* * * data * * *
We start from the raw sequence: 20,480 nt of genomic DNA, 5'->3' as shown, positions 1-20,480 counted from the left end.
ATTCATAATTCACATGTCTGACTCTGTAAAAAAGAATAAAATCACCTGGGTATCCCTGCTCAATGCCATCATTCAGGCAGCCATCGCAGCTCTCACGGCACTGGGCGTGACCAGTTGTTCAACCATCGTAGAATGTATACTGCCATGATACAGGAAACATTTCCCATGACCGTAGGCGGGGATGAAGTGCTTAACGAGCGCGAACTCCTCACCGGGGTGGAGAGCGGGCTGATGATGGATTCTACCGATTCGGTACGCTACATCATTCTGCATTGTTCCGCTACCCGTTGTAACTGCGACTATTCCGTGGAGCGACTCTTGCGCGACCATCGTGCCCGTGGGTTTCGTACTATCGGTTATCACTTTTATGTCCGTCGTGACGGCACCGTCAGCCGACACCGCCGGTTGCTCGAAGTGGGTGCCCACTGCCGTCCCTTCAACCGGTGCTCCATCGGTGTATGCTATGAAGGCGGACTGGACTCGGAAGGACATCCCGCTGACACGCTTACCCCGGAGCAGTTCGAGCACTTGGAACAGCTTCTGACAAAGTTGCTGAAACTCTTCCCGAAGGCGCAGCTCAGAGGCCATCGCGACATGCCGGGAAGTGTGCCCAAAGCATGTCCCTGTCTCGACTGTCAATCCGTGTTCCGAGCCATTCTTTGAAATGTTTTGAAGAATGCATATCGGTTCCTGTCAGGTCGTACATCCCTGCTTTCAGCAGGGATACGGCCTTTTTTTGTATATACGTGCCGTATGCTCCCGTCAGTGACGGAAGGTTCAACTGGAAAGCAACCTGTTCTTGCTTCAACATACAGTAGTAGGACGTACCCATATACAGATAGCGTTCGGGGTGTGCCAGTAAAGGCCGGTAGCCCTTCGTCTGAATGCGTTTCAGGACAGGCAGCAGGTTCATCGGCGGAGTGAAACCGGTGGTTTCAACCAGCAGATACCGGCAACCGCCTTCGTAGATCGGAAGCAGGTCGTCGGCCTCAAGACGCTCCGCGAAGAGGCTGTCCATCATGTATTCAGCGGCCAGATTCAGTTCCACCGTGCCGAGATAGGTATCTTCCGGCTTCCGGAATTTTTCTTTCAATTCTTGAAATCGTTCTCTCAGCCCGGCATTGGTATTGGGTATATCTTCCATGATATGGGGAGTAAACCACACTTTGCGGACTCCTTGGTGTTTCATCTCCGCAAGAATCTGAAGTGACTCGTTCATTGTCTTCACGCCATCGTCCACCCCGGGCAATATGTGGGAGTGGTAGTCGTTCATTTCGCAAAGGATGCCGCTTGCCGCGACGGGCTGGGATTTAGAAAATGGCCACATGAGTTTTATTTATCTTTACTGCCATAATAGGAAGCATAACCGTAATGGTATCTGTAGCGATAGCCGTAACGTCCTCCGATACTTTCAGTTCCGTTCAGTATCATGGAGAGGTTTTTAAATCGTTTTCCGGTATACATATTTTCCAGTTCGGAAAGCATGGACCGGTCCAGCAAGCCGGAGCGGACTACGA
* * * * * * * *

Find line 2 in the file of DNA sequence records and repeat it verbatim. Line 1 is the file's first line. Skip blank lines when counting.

ATTCATAATTCACATGTCTGACTCTGTAAAAAAGAATAAAATCACCTGGGTATCCCTGCTCAATGCCATCATTCAGGCAGCCATCGCAGCTCTCACGGCACTGGGCGTGACCAGTTGTTCAACCATCGTAGAATGTATACTGCCATGATACAGGAAACATTTCCCATGACCGTAGGCGGGGATGAAGTGCTTAACGAGCGCGAACTCCTCACCGGGGTGGAGAGCGGGCTGATGATGGATTCTACCGATTCGGTACGCTACATCATTCTGCATTGTTCCGCTACCCGTTGTAACTGCGACTATTCCGTGGAGCGACTCTTGCGCGACCATCGTGCCCGTGGGTTTCGTACTATCGGTTATCACTTTTATGTCCGTCGTGACGGCACCGTCAGCCGACACCGCCGGTTGCTCGAAGTGGGTGCCCACTGCCGTCCCTTCAACCGGTGCTCCATCGGTGTATGCTATGAAGGCGGACTGGACTCGGAAGGACATCCCGCTGACACGCTTACCCCGGAGCAGTTCGAGCACTTGGAACAGCTTCTGACAAAGTTGCTGAAACTCTTCCCGAAGGCGCAGCTCAGAGGCCATCGCGACATGCCGGGAAGTGTGCCCAAAGCATGTCCCTGTCTCGACTGTCAATCCGTGTTCCGAGCCATTCTTTGAAATGTTTTGAAGAATGCATATCGGTTCCTGTCAGGTCGTACATCCCTGCTTTCAGCAGGGATACGGCCTTTTTTTGTATATACGTGCCGTATGCTCCCGTCAGTGACGGAAGGTTCAACTGGAAAGCAACCTGTTCTTGCTTCAACATACAGTAGTAGGACGTACCCATATACAGATAGCGTTCGGGGTGTGCCAGTAAAGGCCGGTAGCCCTTCGTCTGAATGCGTTTCAGGACAGGCAGCAGGTTCATCGGCGGAGTGAAACCGGTGGTTTCAACCAGCAGATACCGGCAACCGCCTTCGTAGATCGGAAGCAGGTCGTCGGCCTCAAGACGCTCCGCGAAGAGGCTGTCCATCATGTATTCAGCGGCCAGATTCAGTTCCACCGTGCCGAGATAGGTATCTTCCGGCTTCCGGAATTTTTCTTTCAATTCTTGAAATCGTTCTCTCAGCCCGGCATTGGTATTGGGTATATCTTCCATGATATGGGGAGTAAACCACACTTTGCGGACTCCTTGGTGTTTCATCTCCGCAAGAATCTGAAGTGACTCGTTCATTGTCTTCACGCCATCGTCCACCCCGGGCAATATGTGGGAGTGGTAGTCGTTCATTTCGCAAAGGATGCCGCTTGCCGCGACGGGCTGGGATTTAGAAAATGGCCACATGAGTTTTATTTATCTTTACTGCCATAATAGGAAGCATAACCGTAATGGTATCTGTAGCGATAGCCGTAACGTCCTCCGATACTTTCAGTTCCGTTCAGTATCATGGAGAGGTTTTTAAATCGTTTTCCGGTATACATATTTTCCAGTTCGGAAAGCATGGACCGGTCCAGCAAGCCGGAGCGGACTACGA